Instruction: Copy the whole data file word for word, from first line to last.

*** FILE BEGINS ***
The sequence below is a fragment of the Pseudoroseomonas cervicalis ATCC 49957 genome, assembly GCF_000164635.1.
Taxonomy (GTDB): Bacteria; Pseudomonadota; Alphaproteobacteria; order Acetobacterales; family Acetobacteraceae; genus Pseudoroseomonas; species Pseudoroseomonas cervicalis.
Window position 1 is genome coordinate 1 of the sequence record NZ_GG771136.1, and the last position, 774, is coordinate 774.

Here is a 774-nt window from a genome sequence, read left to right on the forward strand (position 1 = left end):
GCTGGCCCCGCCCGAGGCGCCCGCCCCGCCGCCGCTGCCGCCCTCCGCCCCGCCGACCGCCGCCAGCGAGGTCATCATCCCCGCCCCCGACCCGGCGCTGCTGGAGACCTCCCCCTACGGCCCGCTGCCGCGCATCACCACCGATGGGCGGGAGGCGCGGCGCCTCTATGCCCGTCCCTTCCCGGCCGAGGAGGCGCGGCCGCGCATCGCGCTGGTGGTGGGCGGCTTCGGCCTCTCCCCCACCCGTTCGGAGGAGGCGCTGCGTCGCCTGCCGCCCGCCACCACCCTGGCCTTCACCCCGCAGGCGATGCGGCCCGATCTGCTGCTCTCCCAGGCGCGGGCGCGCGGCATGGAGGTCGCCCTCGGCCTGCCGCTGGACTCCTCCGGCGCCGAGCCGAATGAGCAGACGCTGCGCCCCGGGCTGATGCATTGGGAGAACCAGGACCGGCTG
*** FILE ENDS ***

The sequence below is a fragment of the Pseudoroseomonas cervicalis ATCC 49957 genome, assembly GCF_000164635.1.
Taxonomy (GTDB): Bacteria; Pseudomonadota; Alphaproteobacteria; order Acetobacterales; family Acetobacteraceae; genus Pseudoroseomonas; species Pseudoroseomonas cervicalis.
Window position 1 is genome coordinate 1 of the sequence record NZ_GG771136.1, and the last position, 774, is coordinate 774.

Here is a 774-nt window from a genome sequence, read left to right on the forward strand (position 1 = left end):
GCTGGCCCCGCCCGAGGCGCCCGCCCCGCCGCCGCTGCCGCCCTCCGCCCCGCCGACCGCCGCCAGCGAGGTCATCATCCCCGCCCCCGACCCGGCGCTGCTGGAGACCTCCCCCTACGGCCCGCTGCCGCGCATCACCACCGATGGGCGGGAGGCGCGGCGCCTCTATGCCCGTCCCTTCCCGGCCGAGGAGGCGCGGCCGCGCATCGCGCTGGTGGTGGGCGGCTTCGGCCTCTCCCCCACCCGTTCGGAGGAGGCGCTGCGTCGCCTGCCGCCCGCCACCACCCTGGCCTTCACCCCGCAGGCGATGCGGCCCGATCTGCTGCTCTCCCAGGCGCGGGCGCGCGGCATGGAGGTCGCCCTCGGCCTGCCGCTGGACTCCTCCGGCGCCGAGCCGAATGAGCAGACGCTGCGCCCCGGGCTGATGCATTGGGAGAACCAGGACCGGCTG